Originally toiletries and cosmetics were, of course, all made from local, natural ingredients. Today cosmetics abound in chemists, department stores and specialist shops. But it is very satisfying to create effective and natural cosmetics of your own. What is more, herbal preparations have many beneficial qualities in addition to their distinctive fragrances. Lavender and camomile are relaxing, comfrey regulates ageing skin, sage gives relief from aching muscles, spearmint and thyme are refreshing, rosemary and angelica are stimulating, while lovage is supposed to make you more lovable!
You can add the herbal fragrance of your choice to unperfumed castile soap by grating the soap and melting it in the top of a double saucepan over simmering water. Stir in a teaspoon of almond or vegetable oil and a teaspoon of honey and stir over the heat for 5 minutes. Stir in a few drops of essential herb oil and leave the soap to cool and harden.
Soap used to be made with tallow but you can substitute vegetable oils and make your own soap, following the recipe below. Take great care when using the caustic soda. Vary the herbs you use, add honey or oatmeal and use a variety of different shaped molds such as jelly molds, yogurt pots or baking dishes.
Place the water in a glass bowl, add the caustic soda and stir with a wooden spoon until it is dissolved. The soda will heat spontaneously. Set aside until lukewarm. Meanwhile, warm the oils to the same temperature. Pour the oil slowly into the soda, stirring continuously, then add the marjoram and beat until the mixture thickens and turns opaque. Pour into molds, stand on a cooling rack and leave in a warm, dry place for 24 hours until set. Remove from the molds, wrap in wax paper and leave in a col plac for 2-3 weeks to harden.
Natural oils which encapsulate the fragrance of the flower or herb, form the essence of many cosmetics. Concentrated herbal oils must be purchased from a herbalist or chemist as there is great skill in preparing such items. However, the following instructions will enable you to create light floral oils with scented flower petals. Use a measuring cup to weight the petals.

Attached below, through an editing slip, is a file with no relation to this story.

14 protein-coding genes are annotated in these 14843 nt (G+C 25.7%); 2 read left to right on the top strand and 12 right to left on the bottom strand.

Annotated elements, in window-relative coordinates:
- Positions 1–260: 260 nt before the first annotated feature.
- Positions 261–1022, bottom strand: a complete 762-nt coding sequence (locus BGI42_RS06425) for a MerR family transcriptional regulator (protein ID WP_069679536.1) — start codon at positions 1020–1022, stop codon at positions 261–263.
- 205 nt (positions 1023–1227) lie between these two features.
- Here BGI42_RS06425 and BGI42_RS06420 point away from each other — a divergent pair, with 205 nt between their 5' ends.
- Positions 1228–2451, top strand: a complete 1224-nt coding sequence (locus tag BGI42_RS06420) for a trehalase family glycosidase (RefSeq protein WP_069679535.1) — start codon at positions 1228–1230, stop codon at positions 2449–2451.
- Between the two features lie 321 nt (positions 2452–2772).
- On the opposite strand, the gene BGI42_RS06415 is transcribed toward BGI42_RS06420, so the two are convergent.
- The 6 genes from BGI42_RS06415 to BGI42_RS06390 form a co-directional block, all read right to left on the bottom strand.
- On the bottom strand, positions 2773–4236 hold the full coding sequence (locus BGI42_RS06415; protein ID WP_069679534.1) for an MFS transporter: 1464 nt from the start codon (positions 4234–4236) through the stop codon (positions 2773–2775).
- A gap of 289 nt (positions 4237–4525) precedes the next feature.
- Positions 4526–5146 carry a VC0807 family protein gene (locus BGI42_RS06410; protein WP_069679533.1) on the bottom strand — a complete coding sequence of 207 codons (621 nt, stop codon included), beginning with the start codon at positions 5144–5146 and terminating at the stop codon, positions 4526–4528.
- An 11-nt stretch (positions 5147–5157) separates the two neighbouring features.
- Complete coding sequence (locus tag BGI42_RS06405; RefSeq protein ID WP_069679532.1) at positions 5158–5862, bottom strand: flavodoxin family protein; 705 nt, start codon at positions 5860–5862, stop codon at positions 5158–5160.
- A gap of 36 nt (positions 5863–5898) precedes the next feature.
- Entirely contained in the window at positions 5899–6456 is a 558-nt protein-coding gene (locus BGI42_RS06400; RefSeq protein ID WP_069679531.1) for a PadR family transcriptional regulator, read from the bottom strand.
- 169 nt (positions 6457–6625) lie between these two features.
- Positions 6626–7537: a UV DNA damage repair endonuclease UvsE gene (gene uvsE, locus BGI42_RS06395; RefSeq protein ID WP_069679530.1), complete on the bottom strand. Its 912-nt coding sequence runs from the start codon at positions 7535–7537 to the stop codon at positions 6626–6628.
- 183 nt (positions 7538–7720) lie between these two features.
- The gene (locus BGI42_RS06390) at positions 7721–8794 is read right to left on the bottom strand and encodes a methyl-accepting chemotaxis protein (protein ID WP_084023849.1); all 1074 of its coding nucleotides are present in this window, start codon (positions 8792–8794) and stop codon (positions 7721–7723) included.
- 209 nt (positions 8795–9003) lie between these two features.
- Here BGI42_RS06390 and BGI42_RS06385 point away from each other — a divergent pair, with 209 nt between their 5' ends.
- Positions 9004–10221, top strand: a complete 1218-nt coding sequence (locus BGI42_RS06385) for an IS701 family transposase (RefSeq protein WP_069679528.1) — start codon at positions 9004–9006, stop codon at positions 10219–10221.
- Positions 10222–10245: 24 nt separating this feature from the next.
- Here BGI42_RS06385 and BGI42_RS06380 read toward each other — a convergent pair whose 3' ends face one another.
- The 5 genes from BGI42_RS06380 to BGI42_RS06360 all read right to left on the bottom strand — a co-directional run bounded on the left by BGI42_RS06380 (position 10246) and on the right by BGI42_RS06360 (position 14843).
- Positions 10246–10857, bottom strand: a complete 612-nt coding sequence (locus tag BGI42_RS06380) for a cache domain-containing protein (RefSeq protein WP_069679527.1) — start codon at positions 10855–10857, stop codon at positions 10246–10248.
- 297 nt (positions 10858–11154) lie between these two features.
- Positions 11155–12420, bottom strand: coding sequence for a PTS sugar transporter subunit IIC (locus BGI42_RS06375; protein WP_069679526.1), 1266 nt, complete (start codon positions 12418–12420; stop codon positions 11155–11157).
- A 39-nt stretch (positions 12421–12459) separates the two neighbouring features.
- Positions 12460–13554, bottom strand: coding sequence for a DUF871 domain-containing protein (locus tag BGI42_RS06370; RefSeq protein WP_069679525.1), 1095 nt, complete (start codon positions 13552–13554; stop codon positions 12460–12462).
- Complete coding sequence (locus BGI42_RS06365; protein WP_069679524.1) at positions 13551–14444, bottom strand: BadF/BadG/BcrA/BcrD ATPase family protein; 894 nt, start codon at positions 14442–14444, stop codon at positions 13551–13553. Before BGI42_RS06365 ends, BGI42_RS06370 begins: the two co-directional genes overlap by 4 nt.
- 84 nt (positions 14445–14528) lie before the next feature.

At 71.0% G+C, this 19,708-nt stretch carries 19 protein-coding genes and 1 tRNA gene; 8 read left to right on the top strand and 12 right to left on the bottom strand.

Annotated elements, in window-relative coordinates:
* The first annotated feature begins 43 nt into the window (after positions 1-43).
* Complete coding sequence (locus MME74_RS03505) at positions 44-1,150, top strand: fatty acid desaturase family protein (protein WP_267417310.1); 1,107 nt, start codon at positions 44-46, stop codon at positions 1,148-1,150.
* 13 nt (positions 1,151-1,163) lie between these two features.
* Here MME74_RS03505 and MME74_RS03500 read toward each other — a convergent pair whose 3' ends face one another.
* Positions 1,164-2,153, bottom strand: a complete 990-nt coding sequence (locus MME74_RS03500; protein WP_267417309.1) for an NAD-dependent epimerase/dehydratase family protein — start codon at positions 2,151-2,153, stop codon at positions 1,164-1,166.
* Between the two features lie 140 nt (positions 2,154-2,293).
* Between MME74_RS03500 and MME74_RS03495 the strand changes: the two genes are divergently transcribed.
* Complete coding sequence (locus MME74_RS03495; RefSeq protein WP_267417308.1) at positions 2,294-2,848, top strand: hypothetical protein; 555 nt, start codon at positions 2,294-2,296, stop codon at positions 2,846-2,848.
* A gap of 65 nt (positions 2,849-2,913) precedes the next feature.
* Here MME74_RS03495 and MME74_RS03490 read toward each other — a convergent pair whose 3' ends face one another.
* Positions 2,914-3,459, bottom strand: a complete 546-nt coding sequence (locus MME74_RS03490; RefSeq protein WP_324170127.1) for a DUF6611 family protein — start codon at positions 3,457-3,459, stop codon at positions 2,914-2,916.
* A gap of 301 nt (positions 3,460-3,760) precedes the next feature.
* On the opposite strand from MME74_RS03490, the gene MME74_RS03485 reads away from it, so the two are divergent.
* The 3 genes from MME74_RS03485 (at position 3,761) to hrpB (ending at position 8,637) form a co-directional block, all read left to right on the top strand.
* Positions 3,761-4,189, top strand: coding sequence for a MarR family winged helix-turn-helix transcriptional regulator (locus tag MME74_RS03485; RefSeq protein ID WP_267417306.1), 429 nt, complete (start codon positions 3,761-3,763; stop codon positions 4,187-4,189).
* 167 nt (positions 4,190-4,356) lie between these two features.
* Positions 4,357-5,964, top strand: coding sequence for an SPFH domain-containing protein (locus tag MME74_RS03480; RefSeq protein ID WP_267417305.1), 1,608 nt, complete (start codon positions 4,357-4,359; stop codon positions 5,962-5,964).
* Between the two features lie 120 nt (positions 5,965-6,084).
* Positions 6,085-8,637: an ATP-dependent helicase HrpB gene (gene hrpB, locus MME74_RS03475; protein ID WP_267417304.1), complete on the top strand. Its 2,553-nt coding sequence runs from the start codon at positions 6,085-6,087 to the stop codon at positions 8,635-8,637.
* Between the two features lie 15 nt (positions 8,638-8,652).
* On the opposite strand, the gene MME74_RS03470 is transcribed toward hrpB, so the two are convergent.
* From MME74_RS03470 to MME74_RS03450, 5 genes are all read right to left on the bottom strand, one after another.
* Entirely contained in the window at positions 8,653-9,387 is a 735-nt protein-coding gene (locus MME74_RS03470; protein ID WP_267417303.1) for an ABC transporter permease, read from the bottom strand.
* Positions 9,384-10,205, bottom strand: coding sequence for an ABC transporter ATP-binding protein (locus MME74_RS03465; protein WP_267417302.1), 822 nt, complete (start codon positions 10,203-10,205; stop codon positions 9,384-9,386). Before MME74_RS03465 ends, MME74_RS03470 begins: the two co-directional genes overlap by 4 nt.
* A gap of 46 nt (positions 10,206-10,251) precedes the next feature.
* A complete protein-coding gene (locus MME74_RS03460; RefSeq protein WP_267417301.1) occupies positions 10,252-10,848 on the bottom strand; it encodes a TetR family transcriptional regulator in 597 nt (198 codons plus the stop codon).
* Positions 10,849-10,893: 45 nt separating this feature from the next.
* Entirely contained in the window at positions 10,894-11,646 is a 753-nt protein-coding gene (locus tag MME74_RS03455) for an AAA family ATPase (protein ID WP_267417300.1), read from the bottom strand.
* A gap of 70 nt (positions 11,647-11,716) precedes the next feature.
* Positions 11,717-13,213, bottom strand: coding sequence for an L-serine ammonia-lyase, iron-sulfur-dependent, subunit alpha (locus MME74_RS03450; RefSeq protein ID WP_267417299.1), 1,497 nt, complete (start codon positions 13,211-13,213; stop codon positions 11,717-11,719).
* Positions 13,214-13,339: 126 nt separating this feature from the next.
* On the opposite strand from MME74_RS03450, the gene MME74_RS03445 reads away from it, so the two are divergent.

Warm the oil in the top of a double saucepan over simmering water. Add 2 cups of petals, stir, cover and leave over a low heat for 2 hours, checking regulary to ensure that the pan does not boil dry. Strain and reserve the flowers. Add another 2 cups of flowers to the oil and repeat the process until all the flowers have been used.
Pour the oil and all the flowers into a large pan, bring to a boil slowly then simmer gently for 40 minutes. Strain the oil through muslin (Cheese Cloth), pressing to extract all the oil from the petals. Stir in the liquid storax and tincture of bonzoin to fix the fragrance, pour into bottles, seal, lable and store in dry, dark place.
For a relaxing and fragrant bath oil, mix one part homemade floral or herbal oil with three parts almond oil for an oil which will float on the water, or with Turkey red dispersing oil. Pour the oil into bottles, seal, label and store. These bath oils make excellent gifts. Only a teaspoonful is needed in the bath. To counteract the drying nature of soap add a cupful of herbal vinegar to your bath water. Brush on skin after each bath…store in a dry place.
Make small quantities of fragrant powders to brush lightly on the skin after a bath – all you need to do is grind the following ingredients together until they are very fine. Mix ¼ cup each of dried rose petals, lavender flowers and ground orris root with ¼ cup of cornflour (cornstarch).
Successful Gardening ~
Kali S. Winters
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